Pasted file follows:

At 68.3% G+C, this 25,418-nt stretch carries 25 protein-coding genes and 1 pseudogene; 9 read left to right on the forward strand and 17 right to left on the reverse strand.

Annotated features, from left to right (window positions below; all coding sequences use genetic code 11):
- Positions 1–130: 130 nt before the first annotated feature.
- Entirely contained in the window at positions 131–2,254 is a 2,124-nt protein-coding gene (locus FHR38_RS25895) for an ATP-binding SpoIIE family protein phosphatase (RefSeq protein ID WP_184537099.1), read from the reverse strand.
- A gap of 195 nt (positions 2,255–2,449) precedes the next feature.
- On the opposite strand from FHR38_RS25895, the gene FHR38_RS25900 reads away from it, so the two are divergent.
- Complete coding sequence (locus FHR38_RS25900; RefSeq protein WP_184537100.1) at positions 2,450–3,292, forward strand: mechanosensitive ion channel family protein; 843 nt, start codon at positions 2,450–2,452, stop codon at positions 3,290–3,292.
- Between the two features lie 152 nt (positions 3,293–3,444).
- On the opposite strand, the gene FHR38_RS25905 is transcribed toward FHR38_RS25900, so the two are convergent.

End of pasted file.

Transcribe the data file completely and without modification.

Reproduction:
At 68.3% G+C, this 25,418-nt stretch carries 25 protein-coding genes and 1 pseudogene; 9 read left to right on the forward strand and 17 right to left on the reverse strand.

Annotated features, from left to right (window positions below; all coding sequences use genetic code 11):
- Positions 1–130: 130 nt before the first annotated feature.
- Entirely contained in the window at positions 131–2,254 is a 2,124-nt protein-coding gene (locus FHR38_RS25895) for an ATP-binding SpoIIE family protein phosphatase (RefSeq protein ID WP_184537099.1), read from the reverse strand.
- A gap of 195 nt (positions 2,255–2,449) precedes the next feature.
- On the opposite strand from FHR38_RS25895, the gene FHR38_RS25900 reads away from it, so the two are divergent.
- Complete coding sequence (locus FHR38_RS25900; RefSeq protein WP_184537100.1) at positions 2,450–3,292, forward strand: mechanosensitive ion channel family protein; 843 nt, start codon at positions 2,450–2,452, stop codon at positions 3,290–3,292.
- Between the two features lie 152 nt (positions 3,293–3,444).
- On the opposite strand, the gene FHR38_RS25905 is transcribed toward FHR38_RS25900, so the two are convergent.